Leon County looking to fight against STD increase

Leon County looking to fight against STD increase
Leon County looking to fight against STD increase
Posted at 4:53 PM, Aug 29, 2018

LEON COUNTY, Fla. (WTXL) - U.S. health officials are asking the Trump administration to declare Sexually Transmitted Diseases a public health crisis in America.

That's because a new report from the Center of Disease Control shows rates of syphilis, gonorrhea, and chlamydia have gone up.

Nearly 2.3 million cases were reported in the U.S.

This tops the previous record in 2016 by over 200,000 cases.

Locally, Leon and Gadsden Counties both have very high rates of Chlamydia, Gonorrhea and Infectious Syphilis.

In 2015, the rate of these three STDs was 1,042 per 100,000 residents in Gadsden County. And in Leon County it was 1,357 per 100,000 residents.

Florida's overall average in 2015 is 587 cases per 100,000 residents.

With students just returning to classes at Florida State, Florida A&M University, and Tallahassee Community College, this is a concern. The health department says in Leon County, people from ages 15 to 24 are considered high risk.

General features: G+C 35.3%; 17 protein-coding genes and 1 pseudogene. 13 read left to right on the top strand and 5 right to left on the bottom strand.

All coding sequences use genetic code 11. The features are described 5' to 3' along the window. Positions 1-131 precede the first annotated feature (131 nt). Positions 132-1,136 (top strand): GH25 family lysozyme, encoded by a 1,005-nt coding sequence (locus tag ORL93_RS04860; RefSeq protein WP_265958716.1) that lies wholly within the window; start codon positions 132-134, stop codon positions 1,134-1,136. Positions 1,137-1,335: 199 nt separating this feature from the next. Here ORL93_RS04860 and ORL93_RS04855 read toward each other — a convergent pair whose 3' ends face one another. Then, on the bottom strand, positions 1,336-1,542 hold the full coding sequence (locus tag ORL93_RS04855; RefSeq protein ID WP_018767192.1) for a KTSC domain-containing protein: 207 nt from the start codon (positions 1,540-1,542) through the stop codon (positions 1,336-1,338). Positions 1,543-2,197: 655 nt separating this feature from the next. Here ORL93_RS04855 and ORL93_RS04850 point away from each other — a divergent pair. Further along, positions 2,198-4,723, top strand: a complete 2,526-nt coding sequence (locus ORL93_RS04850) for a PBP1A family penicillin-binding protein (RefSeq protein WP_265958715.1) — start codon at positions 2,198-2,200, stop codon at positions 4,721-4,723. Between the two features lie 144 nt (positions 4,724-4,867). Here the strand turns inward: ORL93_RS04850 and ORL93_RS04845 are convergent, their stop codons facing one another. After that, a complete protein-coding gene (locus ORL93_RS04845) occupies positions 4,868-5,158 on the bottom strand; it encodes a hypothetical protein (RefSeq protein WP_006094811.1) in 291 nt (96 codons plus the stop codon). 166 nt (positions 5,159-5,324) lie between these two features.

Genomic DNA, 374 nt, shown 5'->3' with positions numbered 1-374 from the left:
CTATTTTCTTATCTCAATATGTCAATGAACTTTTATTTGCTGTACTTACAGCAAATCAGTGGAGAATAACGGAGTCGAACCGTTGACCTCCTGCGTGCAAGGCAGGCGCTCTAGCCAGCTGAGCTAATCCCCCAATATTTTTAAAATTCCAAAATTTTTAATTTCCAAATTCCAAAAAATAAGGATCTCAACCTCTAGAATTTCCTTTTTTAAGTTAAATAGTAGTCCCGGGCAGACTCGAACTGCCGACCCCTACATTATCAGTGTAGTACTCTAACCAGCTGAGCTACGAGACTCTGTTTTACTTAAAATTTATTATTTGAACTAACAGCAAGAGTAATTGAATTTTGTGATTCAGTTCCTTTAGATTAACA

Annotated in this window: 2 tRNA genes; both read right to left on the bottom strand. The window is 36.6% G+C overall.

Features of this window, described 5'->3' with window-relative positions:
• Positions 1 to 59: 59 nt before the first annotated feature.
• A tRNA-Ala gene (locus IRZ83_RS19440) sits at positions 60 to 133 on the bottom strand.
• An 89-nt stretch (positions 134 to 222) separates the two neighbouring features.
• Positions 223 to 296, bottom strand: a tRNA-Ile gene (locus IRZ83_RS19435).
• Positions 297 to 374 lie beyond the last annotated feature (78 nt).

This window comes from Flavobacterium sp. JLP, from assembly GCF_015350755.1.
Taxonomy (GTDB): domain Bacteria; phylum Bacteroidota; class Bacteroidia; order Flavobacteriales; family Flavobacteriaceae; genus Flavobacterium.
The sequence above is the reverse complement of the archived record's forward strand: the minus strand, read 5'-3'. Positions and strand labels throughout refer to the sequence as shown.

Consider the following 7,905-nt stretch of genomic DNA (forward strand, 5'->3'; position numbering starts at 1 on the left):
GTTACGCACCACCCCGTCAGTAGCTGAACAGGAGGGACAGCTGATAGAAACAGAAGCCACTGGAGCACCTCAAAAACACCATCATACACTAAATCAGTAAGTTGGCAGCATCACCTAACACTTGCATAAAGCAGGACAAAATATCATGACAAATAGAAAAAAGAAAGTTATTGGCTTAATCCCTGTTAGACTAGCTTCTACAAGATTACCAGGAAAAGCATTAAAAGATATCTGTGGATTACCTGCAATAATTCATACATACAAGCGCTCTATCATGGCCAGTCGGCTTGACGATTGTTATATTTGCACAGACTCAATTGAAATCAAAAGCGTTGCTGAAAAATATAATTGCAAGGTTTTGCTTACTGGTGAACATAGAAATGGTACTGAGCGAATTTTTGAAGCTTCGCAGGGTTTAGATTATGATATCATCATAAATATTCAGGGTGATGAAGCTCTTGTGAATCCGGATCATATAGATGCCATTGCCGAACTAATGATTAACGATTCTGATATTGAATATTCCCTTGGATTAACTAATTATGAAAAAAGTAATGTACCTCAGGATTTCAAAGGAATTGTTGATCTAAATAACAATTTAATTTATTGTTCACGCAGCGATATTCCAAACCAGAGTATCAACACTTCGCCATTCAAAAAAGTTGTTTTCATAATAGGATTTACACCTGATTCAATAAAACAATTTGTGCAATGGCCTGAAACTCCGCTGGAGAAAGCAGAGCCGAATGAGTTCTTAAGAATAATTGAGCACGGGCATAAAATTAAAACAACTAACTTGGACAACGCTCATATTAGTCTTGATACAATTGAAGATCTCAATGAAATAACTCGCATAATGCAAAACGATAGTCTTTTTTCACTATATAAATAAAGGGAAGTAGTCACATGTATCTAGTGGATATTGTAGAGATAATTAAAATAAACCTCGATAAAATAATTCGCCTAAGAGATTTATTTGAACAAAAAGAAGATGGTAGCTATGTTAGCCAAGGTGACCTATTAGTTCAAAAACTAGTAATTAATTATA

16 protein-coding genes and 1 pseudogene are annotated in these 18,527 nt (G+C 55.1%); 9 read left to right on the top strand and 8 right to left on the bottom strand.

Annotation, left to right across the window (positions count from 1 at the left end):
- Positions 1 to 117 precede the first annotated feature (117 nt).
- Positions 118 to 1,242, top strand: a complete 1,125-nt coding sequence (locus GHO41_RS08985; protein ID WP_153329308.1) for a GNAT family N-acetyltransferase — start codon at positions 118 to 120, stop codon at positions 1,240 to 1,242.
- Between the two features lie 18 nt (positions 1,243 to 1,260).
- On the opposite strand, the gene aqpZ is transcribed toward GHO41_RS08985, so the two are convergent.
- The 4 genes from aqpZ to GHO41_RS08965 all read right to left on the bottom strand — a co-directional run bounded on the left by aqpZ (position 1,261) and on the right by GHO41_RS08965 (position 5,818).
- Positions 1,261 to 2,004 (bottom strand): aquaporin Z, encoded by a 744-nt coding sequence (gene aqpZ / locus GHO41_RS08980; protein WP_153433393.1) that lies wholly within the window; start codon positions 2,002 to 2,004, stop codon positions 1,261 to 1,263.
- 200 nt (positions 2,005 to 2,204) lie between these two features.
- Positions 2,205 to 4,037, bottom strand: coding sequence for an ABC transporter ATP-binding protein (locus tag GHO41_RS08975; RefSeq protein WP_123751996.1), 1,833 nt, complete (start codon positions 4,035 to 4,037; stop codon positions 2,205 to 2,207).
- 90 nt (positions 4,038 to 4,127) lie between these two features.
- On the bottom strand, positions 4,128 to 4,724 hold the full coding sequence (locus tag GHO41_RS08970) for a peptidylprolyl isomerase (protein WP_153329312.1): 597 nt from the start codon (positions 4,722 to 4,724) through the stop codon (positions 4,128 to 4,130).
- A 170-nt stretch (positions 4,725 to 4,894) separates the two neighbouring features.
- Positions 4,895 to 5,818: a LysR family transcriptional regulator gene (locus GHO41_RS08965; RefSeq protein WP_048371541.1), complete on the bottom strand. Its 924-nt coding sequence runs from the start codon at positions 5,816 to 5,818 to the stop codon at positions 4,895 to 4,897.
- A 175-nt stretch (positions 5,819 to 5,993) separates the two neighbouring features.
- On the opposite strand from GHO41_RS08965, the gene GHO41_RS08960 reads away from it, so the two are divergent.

Currently, the Leon County Health Department is seeing an increase in Chlyamidia and other Sexually Transmitted Diseases.

According to the 2018 County Health Rankings, Leon County leads all of Florida's 67 counties of newly diagnosed cases.

The department is taking initiatives to try to decrease the amount of people effected by educating people on how to fight against STD's.

"I think awareness and preventative measures makes a difference. Being able to know your sex partner's status," said Dale Harrison, Regional STD Area Manager. "Also, to use preventative measures like condoms and thing of that nature."

The department also offers an STD prevention program that provides confidential counseling, testing, and treatments for anyone exposed to or diagnosed with an STD.

Doctors here hope to see change within the community. They recommend that you get tested regularly in order to put your health first.

All three diseases are treatable, but if left untreated, women could suffer from permanent damage to the reproductive system, and men to the prostate.

Heart and nervous system issues are also concerns for patients.